Several academics are suggesting a "denationalization" of the Internet Corporation for Assigned Names and Numbers (ICANN), the organization responsible for running the Internet, as a way to end an escalating scrap in government circles over U.S. control of the Internet.
The academics, all members of a group called the Internet Governance Project, have collaborated on a policy-concept paper, published earlier this week, that suggests ways to tackle the politically charged issue of Internet governance.
The issue is expected to dominate talks at the second phase of the World Summit on the Information Society (WSIS), which is scheduled to begin on Nov.16 in Tunis, Tunisia.
Numerous delegates now worry that the original intention of the summit -- to bring the Internet to developing countries -- could be overshadowed by the simmering debate over whether oversight of the Internet should be shared by governments around the world or remain the responsibility of one, the U.S.
The paper, Political Oversight of ICANN, cites various scenarios to help resolve the contentious issue, but concludes that a denationalization of ICANN is probably a better option than internationalization.
The report's authors suggest ending U.S. political oversight -- the power to guide and direct ICANN's policies and management -- while allowing continued U.S. policy authority over the DNS root zone file, which they view as less of an issue than oversight. The root servers guide requests to the massive databases that contain addresses for all the individual top level domains, such as .com and .net.
The authors claim that U.S. oversight contributes nothing to the technical security and stability of the DNS (domain name system); real security, they argue, comes from the distributed nature of the DNS, the independence and technical expertise of the root server operators, and technical standards implementations such as DNSSEC (DNS Security).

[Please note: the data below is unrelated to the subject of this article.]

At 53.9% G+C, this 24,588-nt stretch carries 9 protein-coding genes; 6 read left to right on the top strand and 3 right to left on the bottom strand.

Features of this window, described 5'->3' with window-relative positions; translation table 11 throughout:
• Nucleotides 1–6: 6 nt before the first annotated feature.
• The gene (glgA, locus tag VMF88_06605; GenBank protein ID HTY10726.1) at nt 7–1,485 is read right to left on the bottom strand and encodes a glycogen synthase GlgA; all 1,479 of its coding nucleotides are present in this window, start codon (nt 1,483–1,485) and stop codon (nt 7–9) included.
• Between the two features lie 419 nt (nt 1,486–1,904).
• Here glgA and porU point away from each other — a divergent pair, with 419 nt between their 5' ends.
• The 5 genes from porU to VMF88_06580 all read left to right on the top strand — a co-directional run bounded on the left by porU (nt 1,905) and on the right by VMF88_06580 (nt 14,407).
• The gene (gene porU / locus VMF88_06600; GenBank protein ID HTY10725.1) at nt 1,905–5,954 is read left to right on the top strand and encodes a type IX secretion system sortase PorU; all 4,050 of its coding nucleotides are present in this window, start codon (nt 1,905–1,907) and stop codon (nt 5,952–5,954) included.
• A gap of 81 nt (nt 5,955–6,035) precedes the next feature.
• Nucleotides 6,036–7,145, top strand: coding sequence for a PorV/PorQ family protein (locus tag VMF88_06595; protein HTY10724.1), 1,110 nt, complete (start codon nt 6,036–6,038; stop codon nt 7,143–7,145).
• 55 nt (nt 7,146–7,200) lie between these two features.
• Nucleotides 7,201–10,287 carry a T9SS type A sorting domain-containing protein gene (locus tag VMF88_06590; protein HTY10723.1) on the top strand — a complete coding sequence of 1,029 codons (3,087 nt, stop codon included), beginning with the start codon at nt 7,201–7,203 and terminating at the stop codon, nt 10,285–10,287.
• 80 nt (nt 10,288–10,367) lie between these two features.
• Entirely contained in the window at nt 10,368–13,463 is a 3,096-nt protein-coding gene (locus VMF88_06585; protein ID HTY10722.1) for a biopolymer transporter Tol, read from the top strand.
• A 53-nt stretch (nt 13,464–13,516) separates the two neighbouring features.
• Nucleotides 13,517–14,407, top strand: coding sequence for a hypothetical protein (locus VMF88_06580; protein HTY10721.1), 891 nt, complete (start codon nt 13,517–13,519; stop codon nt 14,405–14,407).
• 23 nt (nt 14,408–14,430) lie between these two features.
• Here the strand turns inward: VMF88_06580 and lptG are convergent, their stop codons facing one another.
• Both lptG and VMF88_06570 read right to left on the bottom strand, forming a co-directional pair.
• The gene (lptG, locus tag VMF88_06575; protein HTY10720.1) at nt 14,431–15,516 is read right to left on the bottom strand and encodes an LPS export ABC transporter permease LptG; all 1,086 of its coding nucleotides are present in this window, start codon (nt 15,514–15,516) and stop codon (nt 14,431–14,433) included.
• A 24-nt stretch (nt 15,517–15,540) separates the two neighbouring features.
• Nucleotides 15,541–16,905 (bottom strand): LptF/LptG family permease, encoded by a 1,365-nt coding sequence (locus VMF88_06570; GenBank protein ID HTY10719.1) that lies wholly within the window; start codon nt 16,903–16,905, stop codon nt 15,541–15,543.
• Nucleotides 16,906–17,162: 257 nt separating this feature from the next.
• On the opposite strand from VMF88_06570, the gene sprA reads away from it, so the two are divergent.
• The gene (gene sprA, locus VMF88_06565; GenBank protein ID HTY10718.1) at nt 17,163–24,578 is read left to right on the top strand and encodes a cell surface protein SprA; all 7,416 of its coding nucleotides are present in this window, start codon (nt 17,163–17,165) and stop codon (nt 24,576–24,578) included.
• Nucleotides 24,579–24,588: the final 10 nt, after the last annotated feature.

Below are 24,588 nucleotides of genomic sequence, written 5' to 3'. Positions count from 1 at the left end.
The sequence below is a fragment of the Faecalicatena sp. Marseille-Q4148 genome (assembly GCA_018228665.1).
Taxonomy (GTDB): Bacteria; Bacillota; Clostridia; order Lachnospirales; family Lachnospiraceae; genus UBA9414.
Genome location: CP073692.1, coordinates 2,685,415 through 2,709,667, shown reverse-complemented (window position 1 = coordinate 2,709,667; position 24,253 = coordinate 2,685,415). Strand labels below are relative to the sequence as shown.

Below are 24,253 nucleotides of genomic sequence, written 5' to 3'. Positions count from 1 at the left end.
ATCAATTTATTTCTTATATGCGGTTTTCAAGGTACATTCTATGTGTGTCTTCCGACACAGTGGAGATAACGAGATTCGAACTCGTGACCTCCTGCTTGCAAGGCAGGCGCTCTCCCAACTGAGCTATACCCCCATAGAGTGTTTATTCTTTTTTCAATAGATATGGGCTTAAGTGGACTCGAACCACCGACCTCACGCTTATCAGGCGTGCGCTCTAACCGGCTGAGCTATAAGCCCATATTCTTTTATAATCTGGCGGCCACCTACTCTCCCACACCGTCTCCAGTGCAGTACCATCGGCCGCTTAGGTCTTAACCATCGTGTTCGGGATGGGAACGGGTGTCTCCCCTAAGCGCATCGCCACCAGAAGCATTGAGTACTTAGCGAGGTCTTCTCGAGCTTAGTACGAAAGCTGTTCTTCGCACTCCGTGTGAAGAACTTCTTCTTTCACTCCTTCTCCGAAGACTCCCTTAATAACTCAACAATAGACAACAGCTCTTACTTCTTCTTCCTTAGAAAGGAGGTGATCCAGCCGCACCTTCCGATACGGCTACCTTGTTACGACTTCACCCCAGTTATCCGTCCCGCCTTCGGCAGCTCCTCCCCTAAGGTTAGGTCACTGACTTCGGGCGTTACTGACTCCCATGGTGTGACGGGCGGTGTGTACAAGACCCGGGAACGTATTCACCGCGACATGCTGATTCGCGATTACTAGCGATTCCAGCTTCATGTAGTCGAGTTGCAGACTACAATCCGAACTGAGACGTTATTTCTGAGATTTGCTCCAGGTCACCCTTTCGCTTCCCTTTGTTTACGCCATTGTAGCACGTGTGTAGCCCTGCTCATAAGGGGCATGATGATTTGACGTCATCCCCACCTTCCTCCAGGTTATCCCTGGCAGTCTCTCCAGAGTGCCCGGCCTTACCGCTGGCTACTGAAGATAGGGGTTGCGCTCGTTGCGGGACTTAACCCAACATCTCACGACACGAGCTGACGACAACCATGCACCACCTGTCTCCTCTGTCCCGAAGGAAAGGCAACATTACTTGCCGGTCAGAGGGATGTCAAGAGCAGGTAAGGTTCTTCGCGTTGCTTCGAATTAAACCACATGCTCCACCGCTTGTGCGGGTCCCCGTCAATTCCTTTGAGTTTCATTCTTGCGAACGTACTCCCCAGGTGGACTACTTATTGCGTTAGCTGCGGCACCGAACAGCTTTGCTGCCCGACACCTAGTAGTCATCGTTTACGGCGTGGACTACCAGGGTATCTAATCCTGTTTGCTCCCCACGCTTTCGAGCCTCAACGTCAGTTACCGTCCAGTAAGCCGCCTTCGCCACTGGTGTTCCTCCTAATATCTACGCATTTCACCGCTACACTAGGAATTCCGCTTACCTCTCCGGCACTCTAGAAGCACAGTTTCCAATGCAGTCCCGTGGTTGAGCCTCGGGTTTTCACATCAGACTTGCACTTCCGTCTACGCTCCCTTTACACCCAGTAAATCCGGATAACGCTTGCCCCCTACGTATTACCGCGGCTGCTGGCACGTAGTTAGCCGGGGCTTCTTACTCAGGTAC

An end to U.S. political oversight could be achieved by inserting a set of conditions into ICANN's MoU (memorandum of understanding) that would prepare the organization for release from its unilateral supervision.
The MoU, which has been renewed six times, is set to expire next year. The U.S. Department of Commerce has indicated it would let the MoU expire when it felt that ICANN had achieved maturity as an organization and a suitable record of accomplishment, according to the authors.
"It is a myth that U.S. oversight is a completely neutral and intrinsically harmless," the authors write. They give a recent example of such intervention: ICANN's decision to delay the creation of a .xxx top level domain for adult content. Earlier this year, the Department of Commerce intervened in ICANN to delay the creation of the adult content domain after being prodded by lobbyists from domestic religious groups close to the Bush administration.
The authors, including professors Milton Mueller from Syracuse University and Hans Klein from the Georgia Institute of Technology, believe ICANN could be revamped to meet the demands of many governments to be allowed in policy making and supervision by allowing equal, multistakeholder participation on its board and establishing clear, transparent and predictable rules and procedures for administrative decision-making. These were among the list of conditions proposed by the WSIS Civil Society Internet Governance Caucus at a meeting last month.
The policy paper of the academics in the Internet Governance Project can be downloaded from the Web at: http://www.internetgovernance.org.